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      Abbreviated rules   07/28/2017

      Underdawg did an excellent job of explaining the rules.  Here's the simplified version: Don't insinuate Pedo.  Warning and or timeout for a first offense.  PermaFlick for any subsequent offenses Don't out members.  See above for penalties.  Caveat:  if you have ever used your own real name or personal information here on the forums since, like, ever - it doesn't count and you are fair game. If you see spam posts, report it to the mods.  We do not hang out in every thread 24/7 If you see any of the above, report it to the mods by hitting the Report button in the offending post.   We do not take action for foul language, off-subject content, or abusive behavior unless it escalates to persistent stalking.  There may be times that we might warn someone or flick someone for something particularly egregious.  There is no standard, we will know it when we see it.  If you continually report things that do not fall into rules #1 or 2 above, you may very well get a timeout yourself for annoying the Mods with repeated whining.  Use your best judgement. Warnings, timeouts, suspensions and flicks are arbitrary and capricious.  Deal with it.  Welcome to anarchy.   If you are a newbie, there are unwritten rules to adhere to.  They will be explained to you soon enough.  


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About burbanite

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  1. GD was the guy who invited me on board Lion when the Whitbread team were based in the South of England, he didn't know me other than I was a random Kiwi who walked down the jetty to take a look at the boat. He took me below deck, showed me everything on the boat and had beers at the pub afterwards with a bunch of the crew. I have nothing bad to say about him.
  2. You know something Stingray, while we sit on opposite sides of the fence I like you because you never give up.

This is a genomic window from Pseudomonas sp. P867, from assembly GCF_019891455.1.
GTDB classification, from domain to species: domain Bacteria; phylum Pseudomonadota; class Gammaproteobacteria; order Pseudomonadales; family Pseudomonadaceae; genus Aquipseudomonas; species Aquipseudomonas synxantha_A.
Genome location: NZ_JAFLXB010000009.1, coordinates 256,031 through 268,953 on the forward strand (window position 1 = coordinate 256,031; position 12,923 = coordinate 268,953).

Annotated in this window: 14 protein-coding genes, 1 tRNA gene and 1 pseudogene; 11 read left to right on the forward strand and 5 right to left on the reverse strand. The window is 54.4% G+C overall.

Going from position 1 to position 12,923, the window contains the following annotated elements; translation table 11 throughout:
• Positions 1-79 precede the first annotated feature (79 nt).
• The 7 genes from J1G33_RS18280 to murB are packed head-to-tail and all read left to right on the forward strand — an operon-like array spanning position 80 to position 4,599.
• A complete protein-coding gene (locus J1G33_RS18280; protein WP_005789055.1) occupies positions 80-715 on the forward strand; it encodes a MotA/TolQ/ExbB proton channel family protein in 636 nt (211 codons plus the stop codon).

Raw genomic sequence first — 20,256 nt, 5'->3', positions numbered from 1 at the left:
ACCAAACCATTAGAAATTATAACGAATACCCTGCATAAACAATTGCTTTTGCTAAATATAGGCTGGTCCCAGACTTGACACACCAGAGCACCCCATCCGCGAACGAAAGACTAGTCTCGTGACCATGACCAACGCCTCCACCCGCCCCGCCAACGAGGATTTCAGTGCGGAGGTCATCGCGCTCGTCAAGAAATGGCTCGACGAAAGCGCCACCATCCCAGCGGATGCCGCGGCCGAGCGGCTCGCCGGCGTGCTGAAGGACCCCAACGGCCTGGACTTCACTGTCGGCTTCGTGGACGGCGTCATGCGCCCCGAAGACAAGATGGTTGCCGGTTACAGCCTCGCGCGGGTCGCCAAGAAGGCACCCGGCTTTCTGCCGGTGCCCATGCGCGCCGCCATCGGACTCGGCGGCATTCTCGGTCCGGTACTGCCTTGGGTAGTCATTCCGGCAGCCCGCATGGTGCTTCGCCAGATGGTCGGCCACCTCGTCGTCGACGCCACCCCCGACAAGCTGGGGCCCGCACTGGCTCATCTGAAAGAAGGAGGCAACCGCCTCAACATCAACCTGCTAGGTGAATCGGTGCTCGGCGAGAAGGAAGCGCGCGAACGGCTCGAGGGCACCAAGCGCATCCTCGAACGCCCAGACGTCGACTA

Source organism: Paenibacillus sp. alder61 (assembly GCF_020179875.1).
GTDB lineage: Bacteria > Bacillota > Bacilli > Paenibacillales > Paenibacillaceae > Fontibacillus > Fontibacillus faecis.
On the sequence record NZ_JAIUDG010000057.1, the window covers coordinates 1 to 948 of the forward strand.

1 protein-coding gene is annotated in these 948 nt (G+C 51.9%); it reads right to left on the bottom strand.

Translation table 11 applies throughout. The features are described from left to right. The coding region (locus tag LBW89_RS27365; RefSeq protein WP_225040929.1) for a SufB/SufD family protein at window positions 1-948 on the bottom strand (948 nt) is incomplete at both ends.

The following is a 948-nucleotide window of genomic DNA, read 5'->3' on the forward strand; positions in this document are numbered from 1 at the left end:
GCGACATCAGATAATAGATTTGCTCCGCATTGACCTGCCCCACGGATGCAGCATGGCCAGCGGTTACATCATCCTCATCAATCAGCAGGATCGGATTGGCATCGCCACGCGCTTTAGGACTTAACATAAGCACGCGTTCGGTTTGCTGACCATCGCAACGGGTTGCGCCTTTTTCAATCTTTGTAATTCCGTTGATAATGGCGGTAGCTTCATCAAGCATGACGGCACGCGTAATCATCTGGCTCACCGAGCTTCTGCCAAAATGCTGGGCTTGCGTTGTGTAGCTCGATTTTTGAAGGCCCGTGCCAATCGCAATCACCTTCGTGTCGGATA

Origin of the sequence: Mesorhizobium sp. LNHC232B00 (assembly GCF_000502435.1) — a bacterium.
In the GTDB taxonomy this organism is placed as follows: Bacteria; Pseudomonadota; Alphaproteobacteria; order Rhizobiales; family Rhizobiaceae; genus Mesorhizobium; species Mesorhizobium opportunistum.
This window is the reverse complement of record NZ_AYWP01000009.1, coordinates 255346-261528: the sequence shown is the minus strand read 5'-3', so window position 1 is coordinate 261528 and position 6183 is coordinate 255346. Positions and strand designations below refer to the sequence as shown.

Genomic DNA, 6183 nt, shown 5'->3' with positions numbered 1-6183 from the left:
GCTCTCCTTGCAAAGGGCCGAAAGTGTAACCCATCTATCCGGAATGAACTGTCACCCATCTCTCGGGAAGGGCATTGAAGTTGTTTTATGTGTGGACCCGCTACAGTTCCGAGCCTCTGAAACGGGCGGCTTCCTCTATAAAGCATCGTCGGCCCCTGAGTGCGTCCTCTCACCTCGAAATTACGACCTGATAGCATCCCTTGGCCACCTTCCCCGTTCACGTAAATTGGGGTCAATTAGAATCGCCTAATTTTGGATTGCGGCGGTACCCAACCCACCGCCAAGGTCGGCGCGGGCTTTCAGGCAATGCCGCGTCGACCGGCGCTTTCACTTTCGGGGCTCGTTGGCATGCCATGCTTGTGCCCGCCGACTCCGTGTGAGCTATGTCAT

3. What will Oracle modify in the five days? Nothing of significance, the problem is cultural.
  4. I agree wholeheartedly. It just seemed that in complete contrast to the weeks before this that the mood had changed somewhat. I also didn't let it spoil all of the amazing times I had and the many hours spent with people on both sides of the table. We were all there supporting our teams, many of us would arrive early in the day to claim a spot on the rail at the end of the pier and stand there for hours on end before any racing began. We would see a lot of the same faces each day, got to know each other a little and cheered our respective teams on, all with an abundance of pride and friendly rivalry.
  5. Growing up in NZ taught me many very valuable lessons, none more so than the ones I learned from my parents and also from playing the game of Rugby. My father would have kicked may arse two ways to Sunday had I not been respectful to others and the game showed me discipline in winning and in defeat. Despite the fact that as opponents we were literally kicking the crap out of each other, sometimes engaging in all out brawls, the game always ended with us shaking hands with our adversaries and congratulating whoever had won. Often we would adjourn to the pub together to drink beer... I have been very fortunate in that my life involves being in competition almost each and every week and I have seen a lot of victories and a lot of defeats. Although I was not actively involved in any way SF was a tough one, no doubt because I became personally invested in it as I'm sure many other Kiwi's were as well but each and every ETNZ supporter that I saw was genuinely gracious when that final race was won by OR. A little something to keep in mind when you win is the fact that you are also one step closer to your next loss. Win with pride and lose with grace.